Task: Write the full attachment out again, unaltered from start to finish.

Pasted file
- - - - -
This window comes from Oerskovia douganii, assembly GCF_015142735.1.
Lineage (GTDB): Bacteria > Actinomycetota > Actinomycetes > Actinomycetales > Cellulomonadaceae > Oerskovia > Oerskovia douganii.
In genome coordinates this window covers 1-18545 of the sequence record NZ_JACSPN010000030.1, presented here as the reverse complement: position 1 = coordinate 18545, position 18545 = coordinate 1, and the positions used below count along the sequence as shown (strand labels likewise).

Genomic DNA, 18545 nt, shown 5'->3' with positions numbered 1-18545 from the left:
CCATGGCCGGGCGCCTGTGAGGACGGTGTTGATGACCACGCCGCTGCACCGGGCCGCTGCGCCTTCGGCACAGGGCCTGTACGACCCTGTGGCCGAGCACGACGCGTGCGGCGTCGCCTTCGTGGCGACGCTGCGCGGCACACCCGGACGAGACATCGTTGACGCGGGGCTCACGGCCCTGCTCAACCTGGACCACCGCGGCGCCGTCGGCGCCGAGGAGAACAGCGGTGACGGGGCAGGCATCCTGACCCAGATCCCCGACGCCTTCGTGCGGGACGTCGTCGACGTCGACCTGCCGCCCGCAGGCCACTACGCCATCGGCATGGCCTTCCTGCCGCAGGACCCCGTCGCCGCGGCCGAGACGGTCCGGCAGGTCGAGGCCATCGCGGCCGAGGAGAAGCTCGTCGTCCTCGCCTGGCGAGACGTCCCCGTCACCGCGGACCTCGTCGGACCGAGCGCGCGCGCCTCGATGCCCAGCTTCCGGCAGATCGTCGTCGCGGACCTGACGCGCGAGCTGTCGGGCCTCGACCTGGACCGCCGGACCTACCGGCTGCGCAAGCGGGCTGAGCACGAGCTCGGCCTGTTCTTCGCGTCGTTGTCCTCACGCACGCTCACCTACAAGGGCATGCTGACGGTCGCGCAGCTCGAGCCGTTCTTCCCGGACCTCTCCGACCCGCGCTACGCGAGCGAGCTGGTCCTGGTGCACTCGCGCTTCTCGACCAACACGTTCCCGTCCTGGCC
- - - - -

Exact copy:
This window comes from Oerskovia douganii, assembly GCF_015142735.1.
Lineage (GTDB): Bacteria > Actinomycetota > Actinomycetes > Actinomycetales > Cellulomonadaceae > Oerskovia > Oerskovia douganii.
In genome coordinates this window covers 1-18545 of the sequence record NZ_JACSPN010000030.1, presented here as the reverse complement: position 1 = coordinate 18545, position 18545 = coordinate 1, and the positions used below count along the sequence as shown (strand labels likewise).

Genomic DNA, 18545 nt, shown 5'->3' with positions numbered 1-18545 from the left:
CCATGGCCGGGCGCCTGTGAGGACGGTGTTGATGACCACGCCGCTGCACCGGGCCGCTGCGCCTTCGGCACAGGGCCTGTACGACCCTGTGGCCGAGCACGACGCGTGCGGCGTCGCCTTCGTGGCGACGCTGCGCGGCACACCCGGACGAGACATCGTTGACGCGGGGCTCACGGCCCTGCTCAACCTGGACCACCGCGGCGCCGTCGGCGCCGAGGAGAACAGCGGTGACGGGGCAGGCATCCTGACCCAGATCCCCGACGCCTTCGTGCGGGACGTCGTCGACGTCGACCTGCCGCCCGCAGGCCACTACGCCATCGGCATGGCCTTCCTGCCGCAGGACCCCGTCGCCGCGGCCGAGACGGTCCGGCAGGTCGAGGCCATCGCGGCCGAGGAGAAGCTCGTCGTCCTCGCCTGGCGAGACGTCCCCGTCACCGCGGACCTCGTCGGACCGAGCGCGCGCGCCTCGATGCCCAGCTTCCGGCAGATCGTCGTCGCGGACCTGACGCGCGAGCTGTCGGGCCTCGACCTGGACCGCCGGACCTACCGGCTGCGCAAGCGGGCTGAGCACGAGCTCGGCCTGTTCTTCGCGTCGTTGTCCTCACGCACGCTCACCTACAAGGGCATGCTGACGGTCGCGCAGCTCGAGCCGTTCTTCCCGGACCTCTCCGACCCGCGCTACGCGAGCGAGCTGGTCCTGGTGCACTCGCGCTTCTCGACCAACACGTTCCCGTCCTGGCC